Kinsey, Fitzgerald applaud ‘stop-and-go’ bill passage in the House

HARRISBURG, June 27 – State Reps. Stephen Kinsey and Isabella Fitzgerald, both D-Phila., today applauded the passage of a bill in the House of Representatives that would address the issue of nuisance establishments that sell alcohol and disrupt communities.

House Bill 1547 would allow the state Liquor Control Board to designate saturated nuisance market areas, where violations would be subject to enhanced penalties, fines and suspensions, and allow the board to remove licenses from those areas.

Kinsey, who held a public meeting in March with Fitzgerald on the issue of these nuisance establishments, said this legislation is a major step in addressing how these stores disrupt local communities.

“The residents of Philadelphia deserve to have the best quality of life possible without the problems caused by stop-and-go issues,” Kinsey said. “I applaud Rep. Jordan Harris and my fellow colleagues from Philadelphia for joining forces to combat this issue head-on with this legislation.

“I am encouraged to continue the conversation and bring an end to these unwanted businesses.”

Fitzgerald echoed her colleague’s comments.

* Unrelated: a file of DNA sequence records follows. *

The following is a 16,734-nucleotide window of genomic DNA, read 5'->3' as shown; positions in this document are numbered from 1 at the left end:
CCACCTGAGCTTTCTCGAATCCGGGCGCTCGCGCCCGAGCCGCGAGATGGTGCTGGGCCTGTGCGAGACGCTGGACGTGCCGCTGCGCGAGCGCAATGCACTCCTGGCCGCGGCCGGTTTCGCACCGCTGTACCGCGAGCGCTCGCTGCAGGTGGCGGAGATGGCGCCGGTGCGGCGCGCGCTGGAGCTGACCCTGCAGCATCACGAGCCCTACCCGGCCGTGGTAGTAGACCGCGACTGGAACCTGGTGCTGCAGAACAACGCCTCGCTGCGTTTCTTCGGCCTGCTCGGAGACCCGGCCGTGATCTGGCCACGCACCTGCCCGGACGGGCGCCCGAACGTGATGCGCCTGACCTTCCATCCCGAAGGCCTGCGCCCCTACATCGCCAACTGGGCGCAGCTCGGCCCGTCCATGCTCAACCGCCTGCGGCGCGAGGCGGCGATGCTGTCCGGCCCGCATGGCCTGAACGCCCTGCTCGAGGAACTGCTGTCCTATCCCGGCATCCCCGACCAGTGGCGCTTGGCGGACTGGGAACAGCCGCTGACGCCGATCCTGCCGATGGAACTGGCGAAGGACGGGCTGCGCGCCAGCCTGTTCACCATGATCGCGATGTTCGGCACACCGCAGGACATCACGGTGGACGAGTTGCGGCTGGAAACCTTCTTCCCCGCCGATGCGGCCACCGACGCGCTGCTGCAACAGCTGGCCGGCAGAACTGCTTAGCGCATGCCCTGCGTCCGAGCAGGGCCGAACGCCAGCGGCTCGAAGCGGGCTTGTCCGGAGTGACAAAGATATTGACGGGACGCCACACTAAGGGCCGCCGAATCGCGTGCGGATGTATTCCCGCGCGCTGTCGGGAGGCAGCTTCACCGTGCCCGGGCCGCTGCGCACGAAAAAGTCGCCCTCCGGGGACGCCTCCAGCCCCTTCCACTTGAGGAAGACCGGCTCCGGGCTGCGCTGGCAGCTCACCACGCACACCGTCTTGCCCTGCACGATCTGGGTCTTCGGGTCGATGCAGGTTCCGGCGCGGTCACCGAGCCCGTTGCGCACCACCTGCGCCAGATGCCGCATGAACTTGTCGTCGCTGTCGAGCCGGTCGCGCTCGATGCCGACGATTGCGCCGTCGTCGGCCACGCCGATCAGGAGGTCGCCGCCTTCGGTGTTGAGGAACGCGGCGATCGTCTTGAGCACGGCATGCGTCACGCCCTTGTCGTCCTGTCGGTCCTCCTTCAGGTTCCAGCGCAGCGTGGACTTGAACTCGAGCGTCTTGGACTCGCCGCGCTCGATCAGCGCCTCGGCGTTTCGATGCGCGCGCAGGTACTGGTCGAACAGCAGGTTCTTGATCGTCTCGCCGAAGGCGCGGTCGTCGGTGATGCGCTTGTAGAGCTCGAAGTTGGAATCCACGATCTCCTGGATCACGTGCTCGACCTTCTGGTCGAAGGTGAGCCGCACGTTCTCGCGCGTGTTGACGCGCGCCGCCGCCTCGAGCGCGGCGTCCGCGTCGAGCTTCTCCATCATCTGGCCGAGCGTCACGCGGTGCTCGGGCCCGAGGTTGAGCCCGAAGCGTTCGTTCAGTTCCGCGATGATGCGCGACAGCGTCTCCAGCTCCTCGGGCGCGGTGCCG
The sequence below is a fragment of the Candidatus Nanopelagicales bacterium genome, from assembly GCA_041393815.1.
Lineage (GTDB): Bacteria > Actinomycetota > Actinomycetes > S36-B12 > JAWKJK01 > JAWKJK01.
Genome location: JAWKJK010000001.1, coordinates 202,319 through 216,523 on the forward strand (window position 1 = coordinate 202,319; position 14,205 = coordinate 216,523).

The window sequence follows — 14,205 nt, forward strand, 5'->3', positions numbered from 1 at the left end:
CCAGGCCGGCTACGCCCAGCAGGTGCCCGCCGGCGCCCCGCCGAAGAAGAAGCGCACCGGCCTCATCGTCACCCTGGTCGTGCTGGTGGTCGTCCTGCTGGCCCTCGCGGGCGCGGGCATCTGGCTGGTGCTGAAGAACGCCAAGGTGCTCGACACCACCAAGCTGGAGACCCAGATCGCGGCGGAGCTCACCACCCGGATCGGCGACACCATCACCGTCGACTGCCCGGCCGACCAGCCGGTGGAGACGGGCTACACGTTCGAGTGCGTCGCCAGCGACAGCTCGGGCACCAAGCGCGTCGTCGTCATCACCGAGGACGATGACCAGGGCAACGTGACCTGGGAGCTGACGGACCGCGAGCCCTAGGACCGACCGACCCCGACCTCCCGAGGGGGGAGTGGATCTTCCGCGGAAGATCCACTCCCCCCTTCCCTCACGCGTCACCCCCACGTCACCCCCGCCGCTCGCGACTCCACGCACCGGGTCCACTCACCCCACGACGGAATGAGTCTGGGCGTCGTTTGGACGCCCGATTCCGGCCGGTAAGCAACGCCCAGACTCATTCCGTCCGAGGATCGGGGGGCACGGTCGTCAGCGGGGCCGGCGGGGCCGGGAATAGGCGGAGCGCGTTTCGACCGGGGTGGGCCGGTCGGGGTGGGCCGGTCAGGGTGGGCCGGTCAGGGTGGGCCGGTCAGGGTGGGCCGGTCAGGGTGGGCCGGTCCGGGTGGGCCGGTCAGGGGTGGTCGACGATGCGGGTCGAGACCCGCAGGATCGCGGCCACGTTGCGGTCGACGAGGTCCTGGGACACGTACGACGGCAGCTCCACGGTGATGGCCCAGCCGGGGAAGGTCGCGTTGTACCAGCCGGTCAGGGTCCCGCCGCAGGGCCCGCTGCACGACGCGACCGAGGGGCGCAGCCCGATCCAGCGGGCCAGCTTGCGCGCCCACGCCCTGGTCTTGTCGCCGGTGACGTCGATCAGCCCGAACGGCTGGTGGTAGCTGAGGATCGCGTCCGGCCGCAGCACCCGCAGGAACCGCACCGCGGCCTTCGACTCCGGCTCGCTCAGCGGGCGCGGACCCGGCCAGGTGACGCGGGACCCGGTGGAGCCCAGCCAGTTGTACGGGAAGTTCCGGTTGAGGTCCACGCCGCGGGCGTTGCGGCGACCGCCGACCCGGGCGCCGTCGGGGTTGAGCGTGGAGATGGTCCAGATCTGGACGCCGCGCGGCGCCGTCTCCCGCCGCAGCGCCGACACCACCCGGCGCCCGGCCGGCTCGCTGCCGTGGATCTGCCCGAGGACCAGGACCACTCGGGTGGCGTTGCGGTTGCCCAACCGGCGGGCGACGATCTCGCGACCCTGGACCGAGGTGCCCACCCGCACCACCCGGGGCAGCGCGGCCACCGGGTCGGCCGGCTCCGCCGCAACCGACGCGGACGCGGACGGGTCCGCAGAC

“Between the public meetings and the tireless work by my colleagues, we are moving forward to take action and eliminate the problems with these nuisance establishments,” Fitzgerald said. “I remain committed to working with state and local agencies to reverse the negative trend of consequences these businesses are bringing to our neighborhoods.”

The legislation would give LCB the authority to look at the number of citations, police incidents, objection to renewals and conditional license agreements of eatery and restaurant licensees to determine if an area should be deemed a saturated nuisance market location. Additionally, saturated nuisance market areas would be subject to additional conditions such as transaction scan devices, food preparation, and unannounced inspections by the State Police Liquor Control Enforcement.

The bill moves to the Senate for consideration.